Who's got the home advantage at Euro 2020?

source: StadiumDB.com

Who's got the home advantage at Euro 2020? Anyone remembering Iceland's Euro 2016 adventure would surely like to know who might make such waves in 2020. But for the first time, one in four teams will play all group games at home. And home advantage is not nothing...

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Ahead of every continental or intercontinental tournament the host nation is doing whatever is possible to award the home crowd with enjoyable football and success on the field. In return, fans always want to create an intimidating atmosphere to make the home advantage count.

But next year, for the first and possibly only time in history, there will be at least 7 host nations out of 24 qualified teams, of which 6 are guaranteed to play all group games at their home stadiums. And clearly Wembley with over 50,000 Englishmen spread across home and neutral sections may be intimidating to Czechs and Croats forced to play there. So before you browse through Euro 2020 betting offers, keep in mind the scales may be slightly tipped in one team's favour before games even begin.

Arena Nationala

Is it unfair? Not necessarily, just unprecedented. Instead of 1 or 2 host countries we have 12, of which only Azerbaijan hasn't qualified. Denmark, England, Germany, Italy, the Netherlands and Spain are guaranteed to have the home advantage in all three group games. Russia is just slightly less lucky, being forced to play once in Copenhagen rather than at the Saint Petersburg giant, where their remaining games are scheduled to take place.

4 teams are still about to fight in playoffs and up to 3 of them can qualify. Only Path A contains two host nations (Hungary and Romania) and the home advantage would only be available to one of them, depending which – if any of the two – comes out victorious. The other two hosts in playoffs, Ireland and Scotland, will play at home if qualified.

UEFA's ticketing platform has only been launched this week, so we're yet to see how many people from various countries apply. But while we can be nearly sure all nation-dedicated sections across the stadia will be filled with devoted fans, it's also important who takes the more expensive neutral seats. While they're really expensive in this edition (€50/125/185 per group game), you may be sure enough fans in home countries would pay that and more to see their teams fight.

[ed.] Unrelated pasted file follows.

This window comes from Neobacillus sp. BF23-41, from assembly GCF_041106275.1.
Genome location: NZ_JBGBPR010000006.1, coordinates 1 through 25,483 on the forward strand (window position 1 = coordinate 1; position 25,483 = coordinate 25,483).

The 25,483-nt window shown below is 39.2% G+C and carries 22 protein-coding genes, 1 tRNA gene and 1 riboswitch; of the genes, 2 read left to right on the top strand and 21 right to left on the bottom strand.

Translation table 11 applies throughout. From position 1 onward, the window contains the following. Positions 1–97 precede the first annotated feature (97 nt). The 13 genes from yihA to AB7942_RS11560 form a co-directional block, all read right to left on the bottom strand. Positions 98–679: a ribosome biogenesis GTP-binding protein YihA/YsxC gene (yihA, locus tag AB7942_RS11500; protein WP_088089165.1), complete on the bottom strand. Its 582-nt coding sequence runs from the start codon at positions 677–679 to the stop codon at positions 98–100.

Interestingly, there also are two teams which might have the home advantage even though they're not playing at home at all.

First such case is Turkey, which is about to play two games in Baku. The giant country's interest in their national team has been revived after a fantastic qualifying campaign (world champions France only earned 1 point against them in two games), so you may count on thousands of Turks descending on Baku. Especially that the city – Euro 2020's most remote one – is actually a stone's throw away from Turkey.

Second nation that might possibly have a home advantage is Poland. Two games of the White Eagles will be played in Dublin. If Ireland doesn't qualify through their playoff, you may be sure the large Polish diaspora in Ireland will pounce on available tickets. In fact, associations of Polish supporters are already campaigning to get as many tickets as possible for both Dublin fixtures. With Ireland playing or not, Dublin is likely to be advantageous for someone next summer...

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